(211c) Solar Thermochemical Reforming of Natural Gas Via Metal Oxide Based Redox Reactions
AIChE Spring Meeting and Global Congress on Process Safety
Wednesday, April 29, 2015 - 4:30pm to 5:00pm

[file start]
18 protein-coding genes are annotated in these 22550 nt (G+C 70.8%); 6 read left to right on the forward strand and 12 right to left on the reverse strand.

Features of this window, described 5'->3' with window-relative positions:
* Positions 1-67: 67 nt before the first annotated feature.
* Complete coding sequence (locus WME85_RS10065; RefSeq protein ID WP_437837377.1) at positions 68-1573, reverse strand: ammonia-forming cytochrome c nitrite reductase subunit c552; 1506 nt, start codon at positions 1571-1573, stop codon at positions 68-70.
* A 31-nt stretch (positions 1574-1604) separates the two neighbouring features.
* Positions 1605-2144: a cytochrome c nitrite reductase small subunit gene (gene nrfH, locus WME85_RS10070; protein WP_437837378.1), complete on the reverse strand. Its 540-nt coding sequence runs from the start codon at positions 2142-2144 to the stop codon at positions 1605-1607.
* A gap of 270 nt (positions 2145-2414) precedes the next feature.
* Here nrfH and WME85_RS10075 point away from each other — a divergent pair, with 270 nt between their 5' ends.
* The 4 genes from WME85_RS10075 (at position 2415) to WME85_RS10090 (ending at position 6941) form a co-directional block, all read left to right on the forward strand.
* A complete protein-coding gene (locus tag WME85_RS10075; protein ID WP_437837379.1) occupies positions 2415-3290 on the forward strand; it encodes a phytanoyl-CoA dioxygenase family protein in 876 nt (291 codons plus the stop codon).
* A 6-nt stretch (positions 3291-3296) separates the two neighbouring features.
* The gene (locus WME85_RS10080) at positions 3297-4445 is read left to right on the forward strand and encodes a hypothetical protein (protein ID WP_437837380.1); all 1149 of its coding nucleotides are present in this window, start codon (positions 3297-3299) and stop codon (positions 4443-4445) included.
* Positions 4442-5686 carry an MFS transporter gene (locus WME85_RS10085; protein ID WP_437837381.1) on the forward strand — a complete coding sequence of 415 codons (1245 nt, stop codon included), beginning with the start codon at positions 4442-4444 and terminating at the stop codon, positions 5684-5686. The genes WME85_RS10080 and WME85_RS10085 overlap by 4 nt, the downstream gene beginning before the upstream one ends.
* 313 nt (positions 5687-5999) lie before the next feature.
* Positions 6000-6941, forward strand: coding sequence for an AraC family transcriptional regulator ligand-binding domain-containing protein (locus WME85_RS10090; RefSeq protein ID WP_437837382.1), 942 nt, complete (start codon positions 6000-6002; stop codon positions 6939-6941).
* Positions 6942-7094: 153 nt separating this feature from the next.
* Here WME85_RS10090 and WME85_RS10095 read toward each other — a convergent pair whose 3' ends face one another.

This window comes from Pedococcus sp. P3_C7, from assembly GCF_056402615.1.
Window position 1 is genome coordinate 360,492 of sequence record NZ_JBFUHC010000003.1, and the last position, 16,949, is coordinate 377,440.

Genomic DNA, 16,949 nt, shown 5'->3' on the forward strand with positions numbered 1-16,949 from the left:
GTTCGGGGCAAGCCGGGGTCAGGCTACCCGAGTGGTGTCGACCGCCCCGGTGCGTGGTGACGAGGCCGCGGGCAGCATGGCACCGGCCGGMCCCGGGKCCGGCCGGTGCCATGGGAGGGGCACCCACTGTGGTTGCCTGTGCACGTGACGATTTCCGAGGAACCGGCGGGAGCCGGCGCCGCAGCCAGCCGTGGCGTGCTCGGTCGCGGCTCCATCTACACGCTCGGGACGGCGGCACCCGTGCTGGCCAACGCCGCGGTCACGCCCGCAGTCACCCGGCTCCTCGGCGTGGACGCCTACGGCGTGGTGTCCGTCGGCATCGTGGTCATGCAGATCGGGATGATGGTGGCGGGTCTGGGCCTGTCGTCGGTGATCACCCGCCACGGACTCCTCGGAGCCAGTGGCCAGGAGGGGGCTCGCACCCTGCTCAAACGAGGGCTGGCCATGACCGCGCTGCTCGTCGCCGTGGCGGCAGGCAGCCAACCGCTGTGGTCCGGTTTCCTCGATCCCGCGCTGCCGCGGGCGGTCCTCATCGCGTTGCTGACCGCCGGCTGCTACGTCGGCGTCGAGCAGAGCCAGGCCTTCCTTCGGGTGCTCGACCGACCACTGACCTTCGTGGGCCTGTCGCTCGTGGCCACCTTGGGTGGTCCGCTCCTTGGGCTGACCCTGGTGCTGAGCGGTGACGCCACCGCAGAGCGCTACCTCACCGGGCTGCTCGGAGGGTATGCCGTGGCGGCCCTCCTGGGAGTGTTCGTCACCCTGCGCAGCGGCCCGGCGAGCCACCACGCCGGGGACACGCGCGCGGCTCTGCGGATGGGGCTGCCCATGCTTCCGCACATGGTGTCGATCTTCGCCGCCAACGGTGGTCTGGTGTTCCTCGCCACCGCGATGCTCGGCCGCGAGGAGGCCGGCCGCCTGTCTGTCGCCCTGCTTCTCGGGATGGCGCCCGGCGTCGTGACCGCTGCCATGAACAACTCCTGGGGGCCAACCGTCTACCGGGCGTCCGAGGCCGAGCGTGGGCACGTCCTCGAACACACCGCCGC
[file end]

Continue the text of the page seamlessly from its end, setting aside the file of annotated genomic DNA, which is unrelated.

Emission of greenhouse gases resulting from the combustion of fossil fuels such as petroleum oil, coal and natural gas is believed to be the major cause of global warming. CH4 and CO2 are the two most significant greenhouse gases contributing to global warming. Reforming of CH4 with CO2 converts them into syngas (a mixture of H2 and CO) which has a wide range usage in synthetic chemistry. Although CO2 reforming of CH4 is very attractive process, the energy required to carry out the reforming reaction is one of the major drawbacks which needs to be addressed. To resolve this issue, a metal oxide based two-step solar driven thermochemical CH4 reforming process can be a feasible option. In this process, the first step belongs to the solar reforming of CH4 (with and without CO2) producing syngas and the second step corresponds to solar water-splitting which yields into H2. The metal oxide material will be carbothermally reduced during the first step and reoxidized with the help of O2 from water in the second step. Hence, this material is not consumed during the reforming and water-splitting steps and the same ferrite material can be reused for multiple solar thermochemical cycles. In this study, thermodynamic analysis of the two-step metal oxide based solar thermochemical reforming of CH4 (first step) and water splitting (second step) was investigated in two sections with the help of commercial thermodynamic softwares such as HSC Chemistry and FactSage. In the first section, the thermodynamic equilibrium compositions for the metal oxide based solar thermochemical CH4 reforming and water splitting steps were determined at different experimental conditions and for various metal oxide systems. In addition, variations in the reaction enthalpy and Gibbs free energy and conversion of CH4 and H2O into syngas and H2 during solar thermochemical cycles were also studied in detail. In the second section, solar reactor analysis of the metal oxide based solar thermochemical reforming of CH4 and water-splitting reactions was performed by following the thermodynamic second law analysis. Effects of various process parameters were studied and the solar-to-fuel conversion efficiency for the process was determined. All the results obtained during this investigation will be presented in detail.
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